Munis Set for ‘Golden Decade’ of Credit With Infrastructure Aid.

U.S. municipalities are set for another massive infusion of cash from the $550 billion infrastructure package, leaving participants in the muni-bond market to assess the impact on the nation’s states and local governments.

In a nutshell, the analysis boils down to a couple big takeaways: It’s great for credit quality in the $4 trillion market. Bank of America Corp., for example, sees a “golden decade” of credit ahead. But on the other hand, all that cash may even suppress bond sales.

The legislation will unleash spending in an array of areas: It allocates around $110 billion for roads and bridges, $66 billion for rail, and $39 billion for public transit. Another $65 billion is earmarked for connecting Americans to high-speed Internet, while $65 billion will go to the power grid and $55 billion for drinking-water systems.

The influx comes as municipalities have already collected a historic infusion of $350 billion of federal cash from the American Rescue Plan. Here’s how investors, bankers and analysts expect the new funding will affect the dynamics and borrowers in the muni market:

Credit Boost

“The passage of the Infrastructure Investment and Jobs Act is broadly credit positive for the muni market as the infrastructure investment will boost economic growth and revenues for market issuers,” wrote Yingchen Li and Ian Rogow, co-heads of municipal research at Bank of America, the market’s largest underwriter.

Granted, the aid is a fraction of the $2.6 trillion U.S. infrastructure-funding gap estimated by the American Society of Civil Engineers. But the money “will likely still allow muni market issuers to address growing deferred maintenance costs,” an issue that credit-rating companies have increasingly focused on over the past decade, according to Li and Rogow.

Ann Ferentino, a portfolio manager at Federated Hermes, also pointed to the funding as a “credit positive” given that municipalities typically assume the lion’s share of public-infrastructure investment.

“Historically, a portion of those efforts would have gone unaddressed, delayed or been funded through additional debt issuance that strained cash flows and eroded credit quality,” she said. The act will “take a load off states and municipalities by addressing decades of underinvestment in physical projects, a positive for investors in the broad muni securities market.”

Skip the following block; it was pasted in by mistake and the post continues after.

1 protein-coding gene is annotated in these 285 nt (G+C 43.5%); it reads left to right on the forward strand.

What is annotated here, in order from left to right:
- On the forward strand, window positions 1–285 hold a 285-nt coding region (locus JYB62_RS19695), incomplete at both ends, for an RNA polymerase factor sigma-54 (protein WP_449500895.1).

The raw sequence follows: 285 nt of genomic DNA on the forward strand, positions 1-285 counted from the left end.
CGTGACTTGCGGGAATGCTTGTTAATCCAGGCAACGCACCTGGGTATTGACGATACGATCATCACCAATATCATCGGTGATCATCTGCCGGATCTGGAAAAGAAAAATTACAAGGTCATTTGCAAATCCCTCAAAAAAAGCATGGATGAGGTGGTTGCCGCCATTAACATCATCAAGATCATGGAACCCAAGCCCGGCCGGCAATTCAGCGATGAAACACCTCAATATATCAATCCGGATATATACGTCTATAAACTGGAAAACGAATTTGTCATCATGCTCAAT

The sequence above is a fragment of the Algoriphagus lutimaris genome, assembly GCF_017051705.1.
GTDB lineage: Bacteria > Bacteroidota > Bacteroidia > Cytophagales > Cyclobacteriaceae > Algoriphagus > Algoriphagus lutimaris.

Supply Disappointment

Some market observers initially expected the infrastructure plan and separate legislation would spur a flood of bond sales. Lobbying groups had advocated for the restoration of a debt-refinancing tool known as advance refunding as well as the revival of an Obama-era bond program. But those items didn’t make the final bill, dousing expectations for a deluge of issuance.

The infrastructure plan “isn’t likely to lead to a major increase in muni issuance,” according to Cooper Howard, a fixed-income strategist at Schwab Center for Financial Research.

“The package contains a few muni-friendly elements that could lead to a modest increase in muni issuance, such as the expansion of private-activity bonds, but issuance is unlikely to surge,” he wrote in an email.

State and local governments have sold about $412 billion of long-term bonds this year, around 0.6% less than the same period in 2020, data compiled by Bloomberg show.

Issuance Decline Mulled

There’s even the prospect of a decline in borrowing ahead because of the aid.

Charles Peck, head of public finance at Wells Fargo & Co., estimates new muni sales will be “flat to slightly up” in 2022 compared with this year. But he also envision another scenario.

“We could see a decline in issuance because there is so much cash available and some governments have paused as they try to figure out how to best use the money,” he said.

However, once issuers figure out those logistics, the infrastructure bill could spur more sales as larger projects get off the ground. He expects more borrowing for “ancillary infrastructure” projects like broadband and electric vehicles.

Mikhail Foux, head of municipal strategy at Barclays Plc, also anticipated a “capping effect” on new bond sales.

“Some of the funds municipalities will be using and would’ve been funded through the capital markets and now they won’t have to bond for it,” he said.

Some muni provisions could yet re-emerge in the Build Back Better Act, which is more focused on Democrats’ social priorities, said Matt Fabian, a partner at Municipal Market Analytics.

“Since that bill has been sent back for more discussion that means that the muni provisions are not dead, things can always come back as the bill is rethought,” Fabian said.

Bloomberg Markets

By Danielle Moran

November 17, 2021, 12:15 PM PST

— With assistance by Amanda Albright



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